Voiceitt Tests Next-Gen Voice AI in Pilot for Deaf and Hard of Hearing

Machine Learning

At the program hosted by Newlab, Voiceitt will demonstrate the flexibility and inclusivity of its next-generation speech recognition technology for English-speaking deaf and hard-of-hearing people with non-standard speech.

Voice It, IsraelVoiceitt, a leading voice recognition technology for non-standard voices, announced the successful completion of a collaborative pilot to validate its inclusive voice AI with people who are hearing impaired. Voiceitt's technology is built for people with non-standard voices, and its proprietary voice database includes voice recordings of people with impaired and atypical voices to augment and improve Voiceitt's voice AI models. This database of non-standard voices enables Voiceitt to deliver a more inclusive and accurate experience. Voiceitt further improves its recognition of non-standard voices by providing personalized recognition for individuals who provide a minimum of 200 recordings.

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The pilot was facilitated by Newlab, a deep tech venture platform that works closely with innovators to build, test and scale cutting-edge technologies. The goal of the pilot was to demonstrate Voiceitt's speech recognition accuracy improvement with deaf accents and provide qualitative insights to evaluate effective use cases for voice AI among deaf and hard of hearing people.

Jamie Lupinet“The Voiceitt pilot aligns directly with our studio's goal of piloting with startups committed to impact-driven advancements in language services. The success of the pilot will serve as the basis for strategic collaborations that can have far-reaching impacts for our customers and the community at large,” said Newlab's director, who ran the pilot.

According to the National Hearing Loss Association, 48 million Americans have some degree of hearing loss. While adoption of voice-enabled smart speakers and other devices is growing, people who have nonstandard speech due to hearing loss or hearing loss often can’t access and enjoy these devices, with pilot program participants stating that “the devices barely understand what they’re saying.” Not only is speech recognition more convenient than typing, some participants noted that interpreters with people who are hearing-impaired don’t always accurately convey what the speaker is trying to express. Another pilot program participant explained that when individuals discuss sensitive topics, they may not want a third-party interpreter present, and comprehensive speech recognition would help prevent “communication breakdowns” and be better understood.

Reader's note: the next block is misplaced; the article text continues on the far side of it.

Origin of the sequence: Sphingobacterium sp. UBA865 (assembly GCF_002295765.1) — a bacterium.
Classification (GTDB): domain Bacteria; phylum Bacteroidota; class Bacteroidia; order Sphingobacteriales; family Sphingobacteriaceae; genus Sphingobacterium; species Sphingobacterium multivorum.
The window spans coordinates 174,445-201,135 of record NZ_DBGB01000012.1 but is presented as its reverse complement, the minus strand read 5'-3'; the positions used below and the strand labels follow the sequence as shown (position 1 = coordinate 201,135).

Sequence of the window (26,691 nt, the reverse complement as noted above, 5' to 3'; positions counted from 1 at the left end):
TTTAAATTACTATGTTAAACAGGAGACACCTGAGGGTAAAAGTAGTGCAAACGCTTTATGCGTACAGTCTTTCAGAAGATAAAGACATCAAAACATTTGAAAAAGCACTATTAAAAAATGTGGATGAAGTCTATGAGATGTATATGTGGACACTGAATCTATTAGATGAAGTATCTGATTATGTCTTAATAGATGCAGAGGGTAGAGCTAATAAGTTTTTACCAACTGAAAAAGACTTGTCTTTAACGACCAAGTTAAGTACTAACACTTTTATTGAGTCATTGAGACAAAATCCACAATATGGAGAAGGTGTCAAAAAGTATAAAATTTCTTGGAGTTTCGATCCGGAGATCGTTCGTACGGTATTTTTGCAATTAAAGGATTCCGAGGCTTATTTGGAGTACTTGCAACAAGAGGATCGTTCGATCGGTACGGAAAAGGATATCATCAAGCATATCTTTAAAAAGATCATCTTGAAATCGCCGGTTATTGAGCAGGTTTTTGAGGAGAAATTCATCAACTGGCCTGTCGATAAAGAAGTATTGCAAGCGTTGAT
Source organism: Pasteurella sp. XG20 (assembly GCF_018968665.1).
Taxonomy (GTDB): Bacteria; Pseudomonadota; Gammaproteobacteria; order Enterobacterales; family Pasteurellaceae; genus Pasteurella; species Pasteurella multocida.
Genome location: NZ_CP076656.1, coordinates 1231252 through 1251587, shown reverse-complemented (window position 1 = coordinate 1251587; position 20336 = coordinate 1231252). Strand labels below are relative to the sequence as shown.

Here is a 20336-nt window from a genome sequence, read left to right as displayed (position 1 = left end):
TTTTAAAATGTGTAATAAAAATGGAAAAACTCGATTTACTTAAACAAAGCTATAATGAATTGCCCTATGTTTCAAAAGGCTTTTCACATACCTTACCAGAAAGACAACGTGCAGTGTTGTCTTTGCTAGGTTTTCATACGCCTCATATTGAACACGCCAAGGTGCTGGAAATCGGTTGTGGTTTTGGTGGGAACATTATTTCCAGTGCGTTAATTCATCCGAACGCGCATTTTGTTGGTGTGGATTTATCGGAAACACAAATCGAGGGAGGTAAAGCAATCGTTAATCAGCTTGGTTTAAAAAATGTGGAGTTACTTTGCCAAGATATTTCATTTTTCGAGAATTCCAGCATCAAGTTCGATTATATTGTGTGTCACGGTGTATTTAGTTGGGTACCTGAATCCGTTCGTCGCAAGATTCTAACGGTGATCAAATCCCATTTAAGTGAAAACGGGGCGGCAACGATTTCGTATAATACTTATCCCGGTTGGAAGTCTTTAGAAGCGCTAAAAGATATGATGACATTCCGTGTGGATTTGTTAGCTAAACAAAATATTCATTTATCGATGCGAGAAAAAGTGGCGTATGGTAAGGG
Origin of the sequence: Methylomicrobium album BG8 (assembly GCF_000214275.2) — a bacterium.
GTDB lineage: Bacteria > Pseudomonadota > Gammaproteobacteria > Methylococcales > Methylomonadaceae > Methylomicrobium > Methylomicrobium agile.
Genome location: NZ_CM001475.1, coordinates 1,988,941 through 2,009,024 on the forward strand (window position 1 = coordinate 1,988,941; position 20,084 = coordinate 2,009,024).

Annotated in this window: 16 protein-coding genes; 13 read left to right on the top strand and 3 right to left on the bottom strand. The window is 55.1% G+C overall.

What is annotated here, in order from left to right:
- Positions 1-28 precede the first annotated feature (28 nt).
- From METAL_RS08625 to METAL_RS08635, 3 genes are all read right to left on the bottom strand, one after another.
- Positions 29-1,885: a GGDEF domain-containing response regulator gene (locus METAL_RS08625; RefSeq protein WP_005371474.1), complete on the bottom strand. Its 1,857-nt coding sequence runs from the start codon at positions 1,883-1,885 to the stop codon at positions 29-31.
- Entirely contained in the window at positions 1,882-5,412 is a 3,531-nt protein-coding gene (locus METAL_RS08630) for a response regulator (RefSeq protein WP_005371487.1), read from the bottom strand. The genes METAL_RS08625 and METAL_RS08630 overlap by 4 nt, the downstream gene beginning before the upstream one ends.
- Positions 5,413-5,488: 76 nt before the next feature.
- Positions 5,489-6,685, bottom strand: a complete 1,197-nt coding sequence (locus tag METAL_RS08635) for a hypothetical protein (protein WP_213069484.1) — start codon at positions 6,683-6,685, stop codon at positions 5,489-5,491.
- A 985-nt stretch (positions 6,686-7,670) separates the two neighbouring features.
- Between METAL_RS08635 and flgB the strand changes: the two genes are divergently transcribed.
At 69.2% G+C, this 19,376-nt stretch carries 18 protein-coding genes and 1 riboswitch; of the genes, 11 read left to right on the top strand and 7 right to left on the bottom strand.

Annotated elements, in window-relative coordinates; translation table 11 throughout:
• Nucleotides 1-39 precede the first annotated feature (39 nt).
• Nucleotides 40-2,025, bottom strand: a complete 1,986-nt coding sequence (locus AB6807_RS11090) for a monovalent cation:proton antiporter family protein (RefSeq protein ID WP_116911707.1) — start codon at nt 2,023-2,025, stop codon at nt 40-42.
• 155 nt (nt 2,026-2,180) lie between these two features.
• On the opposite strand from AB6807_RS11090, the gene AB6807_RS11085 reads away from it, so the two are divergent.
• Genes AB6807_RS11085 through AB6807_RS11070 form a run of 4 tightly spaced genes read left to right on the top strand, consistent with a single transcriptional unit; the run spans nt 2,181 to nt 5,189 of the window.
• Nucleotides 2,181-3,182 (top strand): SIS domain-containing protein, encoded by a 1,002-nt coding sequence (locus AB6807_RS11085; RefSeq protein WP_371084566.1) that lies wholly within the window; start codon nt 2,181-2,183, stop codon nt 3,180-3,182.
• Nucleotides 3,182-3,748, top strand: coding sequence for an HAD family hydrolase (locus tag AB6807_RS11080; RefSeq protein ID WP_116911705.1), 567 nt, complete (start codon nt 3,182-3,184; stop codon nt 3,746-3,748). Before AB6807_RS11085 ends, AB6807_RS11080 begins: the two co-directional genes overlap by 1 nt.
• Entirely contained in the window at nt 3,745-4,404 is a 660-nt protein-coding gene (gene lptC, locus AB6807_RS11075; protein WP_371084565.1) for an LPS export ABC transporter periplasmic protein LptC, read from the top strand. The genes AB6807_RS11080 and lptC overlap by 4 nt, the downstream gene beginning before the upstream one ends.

“Speech recognition technology can be extremely valuable for people who are deaf or hard of hearing,” says heart researcher Tyler Pujeda. Boston He took part in the pilot and is now an active user of Voiceitt's application: “The new comprehensive product helps us feel heard and understood.”

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The pilot also analyzed quantitative results of Voiceitt's proprietary speech recognition software, measuring accuracy using the Word Error Rate (WER) metric and comparing Voiceitt to the industry-leading speech recognition providers. Deaf users who participated in the pilot achieved an average of 8% WER (over 90% accuracy) after training the system on 200 recordings. Voiceitt's system also achieved higher accuracy than the industry-leading software for deaf users with non-standard speech who participated in the pilot, despite not receiving any training at all.

doctor Rachel LevyDr. Levy, a speech-language pathologist and customer success manager at Voiceitt, emphasized that while Voiceitt has historically focused on people with a range of speech disorders, the pilot project presented a unique opportunity. “The pilot project demonstrated Voiceitt's compatibility and increased accuracy with deaf speech,” said Dr. Levy. “However, the most significant impact came from the feedback and insights we gathered from pilot project participants, which directly influenced the development of solutions tailored to the needs and preferences of the deaf community and other communities we serve and support.”

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